Just Give 'Em the Facts - Tire Review Magazine

Just Give ‘Em the Facts

Choosing the appropriate sample size for evaluation is critical. It is important to inspect a sample size of at least 30 tractor/trailers for the best data.
Choosing the appropriate sample size for evaluation is critical. It is important to inspect a sample size of at least 30 tractor/trailers for the best data.

Commercial truck tires continue to be the No. 1 maintenance cost behind fuel for trucking fleets. Tires can make or break a company. Spec’ing new tires on all 18-wheel positions for a typical linehaul tractor-trailer can easily cost a fleet $7,000 or more. Even when retreads are run on drive and trailer positions, the costs are still significant.

Most fleets measure success of their tire program by tracking cost/­mile and miles/32-inch. Initial tire cost is not as important as actual miles/32-inch. Tire A may have a 10% price premium over Tire B, but if Tire A averages 20% higher treadwear measured by miles/32-inch then Tire A is the clear choice.

Since tires have such a large impact on vehicle fuel economy, average miles/gallon is also tracked and linked to tire performance. Fleets rely on their commercial tire dealer to recommend the best new tire and retread for the various wheel positions, but also to help track tire performance data.

Fleets all have the same goal of maximizing tire removal miles, maximizing the number of retreads/casings and, of course, obtaining the best possible vehicle fuel economy. Every tire and tread stock manufacturer produces lines of “fuel-efficient” new tires and retreads for all wheel positions. Improving fuel economy even 1% or 2% has an enormous impact on a fleet’s bottom line. Even if the data shows tire removal miles is down slightly when using fuel-efficient tires, the fuel payback may be so significant that fleet’s are not too concerned about any loss in mileage.

Recommending a Tire
Since no two fleets are exactly the same, it can be difficult for dealers to recommend the best tire for a specific wheel position in a specific service vocation. This is where real-world tire testing comes into play.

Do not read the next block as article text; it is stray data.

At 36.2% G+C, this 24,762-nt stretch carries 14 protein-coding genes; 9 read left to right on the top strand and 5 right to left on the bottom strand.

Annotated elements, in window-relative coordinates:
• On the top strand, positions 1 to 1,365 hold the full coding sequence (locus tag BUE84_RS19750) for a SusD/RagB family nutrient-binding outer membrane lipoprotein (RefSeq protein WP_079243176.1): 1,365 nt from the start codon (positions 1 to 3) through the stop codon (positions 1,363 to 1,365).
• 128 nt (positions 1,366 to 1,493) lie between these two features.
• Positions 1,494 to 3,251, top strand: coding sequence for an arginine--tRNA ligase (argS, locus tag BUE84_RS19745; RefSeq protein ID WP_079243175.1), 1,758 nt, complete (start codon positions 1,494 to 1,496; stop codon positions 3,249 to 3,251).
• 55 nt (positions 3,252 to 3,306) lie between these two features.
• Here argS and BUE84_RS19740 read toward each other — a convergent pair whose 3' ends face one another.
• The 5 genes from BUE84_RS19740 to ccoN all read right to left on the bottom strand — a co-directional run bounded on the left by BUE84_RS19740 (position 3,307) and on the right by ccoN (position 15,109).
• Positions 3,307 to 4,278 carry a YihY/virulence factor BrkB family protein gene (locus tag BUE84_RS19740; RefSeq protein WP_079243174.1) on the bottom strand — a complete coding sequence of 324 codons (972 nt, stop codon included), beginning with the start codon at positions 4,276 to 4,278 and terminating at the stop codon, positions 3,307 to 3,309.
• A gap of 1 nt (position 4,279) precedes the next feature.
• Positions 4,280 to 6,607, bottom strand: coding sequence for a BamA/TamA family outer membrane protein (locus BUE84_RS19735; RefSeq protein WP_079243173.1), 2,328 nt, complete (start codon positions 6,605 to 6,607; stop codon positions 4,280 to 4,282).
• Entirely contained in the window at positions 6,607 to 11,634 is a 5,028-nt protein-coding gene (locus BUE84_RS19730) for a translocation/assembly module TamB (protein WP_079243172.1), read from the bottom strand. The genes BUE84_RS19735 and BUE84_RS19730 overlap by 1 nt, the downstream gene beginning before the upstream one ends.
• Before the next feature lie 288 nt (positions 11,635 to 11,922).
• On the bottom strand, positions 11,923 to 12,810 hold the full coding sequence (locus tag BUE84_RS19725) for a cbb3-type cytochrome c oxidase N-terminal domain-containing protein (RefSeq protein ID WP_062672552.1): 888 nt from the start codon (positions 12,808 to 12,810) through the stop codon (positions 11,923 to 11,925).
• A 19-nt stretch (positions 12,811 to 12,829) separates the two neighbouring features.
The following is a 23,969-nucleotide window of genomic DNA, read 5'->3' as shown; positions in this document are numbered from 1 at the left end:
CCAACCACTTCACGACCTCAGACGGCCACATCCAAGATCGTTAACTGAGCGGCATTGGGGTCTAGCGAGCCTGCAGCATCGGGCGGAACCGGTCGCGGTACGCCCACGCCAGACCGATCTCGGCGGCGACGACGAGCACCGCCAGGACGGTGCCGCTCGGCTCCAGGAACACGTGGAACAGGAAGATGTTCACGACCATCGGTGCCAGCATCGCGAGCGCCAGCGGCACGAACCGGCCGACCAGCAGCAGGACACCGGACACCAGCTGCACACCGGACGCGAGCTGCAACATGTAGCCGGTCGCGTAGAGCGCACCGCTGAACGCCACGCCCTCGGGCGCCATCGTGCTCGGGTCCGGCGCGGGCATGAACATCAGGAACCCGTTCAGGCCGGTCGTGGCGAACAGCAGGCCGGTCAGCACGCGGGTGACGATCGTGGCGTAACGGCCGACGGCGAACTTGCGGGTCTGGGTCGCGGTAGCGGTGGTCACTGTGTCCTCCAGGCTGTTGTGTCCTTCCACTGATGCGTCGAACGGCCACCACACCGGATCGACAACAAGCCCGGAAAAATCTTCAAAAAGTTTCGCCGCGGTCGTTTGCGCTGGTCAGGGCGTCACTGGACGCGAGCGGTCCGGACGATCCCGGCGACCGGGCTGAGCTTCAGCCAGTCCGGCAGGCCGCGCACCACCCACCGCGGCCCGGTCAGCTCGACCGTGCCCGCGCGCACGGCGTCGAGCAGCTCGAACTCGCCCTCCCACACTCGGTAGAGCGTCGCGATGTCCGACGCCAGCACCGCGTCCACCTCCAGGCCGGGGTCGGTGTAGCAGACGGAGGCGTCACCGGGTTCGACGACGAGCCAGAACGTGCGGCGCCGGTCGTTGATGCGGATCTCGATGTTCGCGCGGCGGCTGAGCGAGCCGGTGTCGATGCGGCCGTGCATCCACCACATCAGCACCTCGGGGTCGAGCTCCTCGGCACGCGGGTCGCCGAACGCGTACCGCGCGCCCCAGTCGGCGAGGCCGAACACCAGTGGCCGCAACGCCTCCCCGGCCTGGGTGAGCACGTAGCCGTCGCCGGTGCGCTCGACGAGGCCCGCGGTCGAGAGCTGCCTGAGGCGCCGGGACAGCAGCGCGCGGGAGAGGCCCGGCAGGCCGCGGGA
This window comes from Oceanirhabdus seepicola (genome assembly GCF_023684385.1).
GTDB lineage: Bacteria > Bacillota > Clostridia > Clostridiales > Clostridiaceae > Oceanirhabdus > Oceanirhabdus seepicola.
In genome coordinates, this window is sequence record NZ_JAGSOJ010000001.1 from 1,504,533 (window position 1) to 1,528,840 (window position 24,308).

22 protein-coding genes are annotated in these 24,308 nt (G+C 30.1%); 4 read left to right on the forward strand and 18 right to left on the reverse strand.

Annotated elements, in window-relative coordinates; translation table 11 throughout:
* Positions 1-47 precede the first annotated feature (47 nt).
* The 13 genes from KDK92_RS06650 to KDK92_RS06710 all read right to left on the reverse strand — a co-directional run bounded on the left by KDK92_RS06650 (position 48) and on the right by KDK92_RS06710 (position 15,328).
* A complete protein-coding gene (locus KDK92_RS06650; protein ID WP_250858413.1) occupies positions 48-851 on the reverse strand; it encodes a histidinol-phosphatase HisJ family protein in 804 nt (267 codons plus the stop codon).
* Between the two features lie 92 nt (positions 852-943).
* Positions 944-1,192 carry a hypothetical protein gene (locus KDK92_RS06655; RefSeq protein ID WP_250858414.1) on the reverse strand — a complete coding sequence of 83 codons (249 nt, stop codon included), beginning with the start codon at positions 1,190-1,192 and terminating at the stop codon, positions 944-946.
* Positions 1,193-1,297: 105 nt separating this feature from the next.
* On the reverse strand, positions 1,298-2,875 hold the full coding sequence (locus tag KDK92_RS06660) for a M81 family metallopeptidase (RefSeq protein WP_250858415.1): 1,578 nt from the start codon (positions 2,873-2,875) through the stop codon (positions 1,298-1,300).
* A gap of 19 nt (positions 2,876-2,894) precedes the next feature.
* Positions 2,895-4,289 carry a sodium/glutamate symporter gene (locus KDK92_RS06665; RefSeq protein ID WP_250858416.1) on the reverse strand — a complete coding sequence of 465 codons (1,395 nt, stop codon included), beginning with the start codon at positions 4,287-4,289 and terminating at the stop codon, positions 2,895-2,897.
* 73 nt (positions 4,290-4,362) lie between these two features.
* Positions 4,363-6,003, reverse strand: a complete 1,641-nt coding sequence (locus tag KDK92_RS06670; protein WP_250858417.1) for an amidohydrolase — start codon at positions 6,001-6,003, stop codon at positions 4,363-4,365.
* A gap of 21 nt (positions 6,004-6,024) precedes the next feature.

Choosing the appropriate sample size for an evaluation is very important. To get useful, projectable test data, the Technology & Maintenance Council of the American Trucking Associations recommends a minimum sample size of 30.

After tracking tire performance for one or two years, it is crucial that the data be statistically valid. There are many variables when it comes to tracking tire performance, including vehicle make/model, route, load, speed, and the greatest variable: the driver. The driver alone can affect tire wear by as much as 35%. An aggressive driver can make a good tire look bad. This is one of the reasons why the test sample size needs to be large enough to be meaningful and statistically valid.

The key to running any tire evaluation is to record the appropriate data every time a tire “event” occurs. Installing the tires on a specific vehicle and wheel position is an “event.” If the tire is punctured and losing air and comes out of service to be repaired, then we have another “event.” If a tire is taken off the steer and run out on a trailer, then we have another “event.” Retreading the casing would also be an “event.”

Each of these events requires a current odometer reading at that point in time so that mileage can be tracked. If the tire evaluation is determining casing retreadability, then total casing mileages will also need to tracked. Tracking tire brands is an excellent idea when you are testing tires to eliminate confusion.